Sansa didn't protest when Jon was declared the King in the North. But judging by the glance she shared with Littlefinger immediately afterward, she had doubts about that decision. The elder Stark daughter has transformed into one of Westeros' most cunning game players over the past six seasons of Thrones, but she has yet to show how she intends to play her hand. Will she align with Littlefinger in pursuit of sitting on the Iron Throne or will she remain loyal to Jon and her family?

"When the snows fall and the white winds blow, the lone wolf dies but the pack survives," she says in the closing moments of the second season seven trailer, seemingly referencing the Stark direwolf sigil.

HBO

How does Arya's face-changing work?

Arya may no longer be "no one," but thanks to her gruesome assassination of Walder Frey in the season six finale, it's clear the young Stark daughter is still perfectly capable of using the face-swapping skills she picked up while training at the House of Black and White. What's not clear is how exactly it all works. Does a person have to be dead for her to wear their face? If so, did she murder the servant girl she disguised herself as at the Twins? Or did she just borrow some faces from Jaqen before leaving Braavos? There's a lot of missing pieces to this puzzle.

Rory McCann in <em>Game of Thrones</em>
Rory McCann in Game of ThronesHelen Sloan/HBO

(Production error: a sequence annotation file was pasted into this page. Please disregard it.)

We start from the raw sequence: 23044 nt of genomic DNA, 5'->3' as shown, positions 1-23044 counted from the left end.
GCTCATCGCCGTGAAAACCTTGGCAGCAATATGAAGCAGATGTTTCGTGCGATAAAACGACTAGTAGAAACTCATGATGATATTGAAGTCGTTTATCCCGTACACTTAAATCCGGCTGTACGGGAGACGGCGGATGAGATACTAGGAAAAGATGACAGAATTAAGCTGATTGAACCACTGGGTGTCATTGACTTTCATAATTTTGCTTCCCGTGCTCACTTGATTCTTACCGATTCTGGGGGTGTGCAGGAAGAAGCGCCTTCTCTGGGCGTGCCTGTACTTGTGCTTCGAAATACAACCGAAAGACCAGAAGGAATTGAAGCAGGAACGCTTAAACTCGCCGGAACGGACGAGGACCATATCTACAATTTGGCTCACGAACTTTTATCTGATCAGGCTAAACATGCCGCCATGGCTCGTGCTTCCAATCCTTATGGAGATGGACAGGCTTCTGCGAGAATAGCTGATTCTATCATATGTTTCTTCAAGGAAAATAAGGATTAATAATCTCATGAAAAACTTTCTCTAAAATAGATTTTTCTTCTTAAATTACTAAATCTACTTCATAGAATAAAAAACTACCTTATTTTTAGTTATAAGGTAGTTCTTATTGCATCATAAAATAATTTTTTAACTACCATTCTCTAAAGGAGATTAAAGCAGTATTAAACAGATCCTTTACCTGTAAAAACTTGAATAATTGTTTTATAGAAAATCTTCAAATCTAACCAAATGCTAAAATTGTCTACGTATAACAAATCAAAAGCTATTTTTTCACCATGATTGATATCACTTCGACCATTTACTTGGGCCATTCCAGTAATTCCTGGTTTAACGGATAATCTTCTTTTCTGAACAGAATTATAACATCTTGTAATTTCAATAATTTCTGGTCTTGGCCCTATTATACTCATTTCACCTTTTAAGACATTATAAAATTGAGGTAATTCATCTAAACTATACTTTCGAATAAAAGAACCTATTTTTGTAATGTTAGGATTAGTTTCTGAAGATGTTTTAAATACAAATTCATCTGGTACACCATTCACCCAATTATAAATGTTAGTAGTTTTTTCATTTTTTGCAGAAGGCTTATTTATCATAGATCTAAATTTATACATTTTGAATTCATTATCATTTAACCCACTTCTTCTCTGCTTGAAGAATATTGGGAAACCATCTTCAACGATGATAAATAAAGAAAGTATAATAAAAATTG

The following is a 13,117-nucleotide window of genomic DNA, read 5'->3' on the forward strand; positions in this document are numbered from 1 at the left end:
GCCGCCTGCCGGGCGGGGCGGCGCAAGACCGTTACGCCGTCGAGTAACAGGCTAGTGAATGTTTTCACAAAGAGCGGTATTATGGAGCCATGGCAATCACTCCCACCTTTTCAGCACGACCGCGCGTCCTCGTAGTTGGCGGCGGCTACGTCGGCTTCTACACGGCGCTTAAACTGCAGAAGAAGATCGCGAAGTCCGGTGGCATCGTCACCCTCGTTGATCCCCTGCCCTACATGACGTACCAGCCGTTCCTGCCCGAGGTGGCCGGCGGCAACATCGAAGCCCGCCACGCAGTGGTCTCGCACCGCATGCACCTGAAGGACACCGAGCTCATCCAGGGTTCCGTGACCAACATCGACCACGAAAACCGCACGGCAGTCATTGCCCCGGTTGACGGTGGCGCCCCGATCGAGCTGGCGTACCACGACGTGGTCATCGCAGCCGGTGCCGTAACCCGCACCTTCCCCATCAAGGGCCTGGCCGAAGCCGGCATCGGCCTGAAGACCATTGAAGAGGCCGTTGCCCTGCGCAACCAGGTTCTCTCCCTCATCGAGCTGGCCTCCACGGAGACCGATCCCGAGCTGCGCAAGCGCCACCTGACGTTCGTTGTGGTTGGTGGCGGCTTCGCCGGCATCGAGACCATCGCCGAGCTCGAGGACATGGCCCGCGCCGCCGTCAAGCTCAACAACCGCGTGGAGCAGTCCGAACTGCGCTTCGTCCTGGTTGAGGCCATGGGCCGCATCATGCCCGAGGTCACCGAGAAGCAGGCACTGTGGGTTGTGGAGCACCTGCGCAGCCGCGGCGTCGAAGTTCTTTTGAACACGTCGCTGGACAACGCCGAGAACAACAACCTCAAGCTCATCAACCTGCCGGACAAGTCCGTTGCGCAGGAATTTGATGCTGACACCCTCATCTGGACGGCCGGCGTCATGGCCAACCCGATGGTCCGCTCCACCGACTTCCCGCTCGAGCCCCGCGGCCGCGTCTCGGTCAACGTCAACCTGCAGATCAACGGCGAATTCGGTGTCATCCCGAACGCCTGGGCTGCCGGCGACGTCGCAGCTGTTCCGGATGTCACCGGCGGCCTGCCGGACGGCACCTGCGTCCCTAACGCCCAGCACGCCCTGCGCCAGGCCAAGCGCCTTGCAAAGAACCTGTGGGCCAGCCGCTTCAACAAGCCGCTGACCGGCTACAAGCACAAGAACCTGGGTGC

Will Cleganebowl finally happen?

If a showdown between the Hound and his now-zombified brother, the Mountain, actually ever takes place, some fans are liable to lose their minds. Unfortunately, as of right now, the Hound looks to be headed North with the Brotherhood Without Banners while the Mountain is busy bashing in the heads of Cersei's enemies in King's Landing. But as long as they're both (somewhat) alive, there's still hope for this long-awaited sibling smackdown. The hype lives on.

The Night King in Game of Thrones
The Night King in Game of ThronesHBO

What do the White Walkers want?

While Thrones has been teasing the impending conflict between the living and the White Walkers since its very first scene, the ultimate endgame of the Others is still pretty ambiguous. The Night King and his lieutenants have apparently been around for thousands of years — it was revealed in season six that they were created by the Children of the Forest to fight off the invading First Men. So why are they just now making moves? Is their only desire total domination?

"[The White Walkers] certainly behave with intelligence," said one presenter during the "Through the Weirwood's Eyes: Exploring Bran's Visions" panel of Con of Thrones. "In the opening scene, they intentionally let one of the rangers, [Will], go to spread fear. And that's the point. They want people in the Seven Kingdoms to be afraid of them ahead of time. Fear is a really powerful weapon and it works...You know they're intelligent. Whether that means they also have hopes and dreams and desires and specific consciousness..."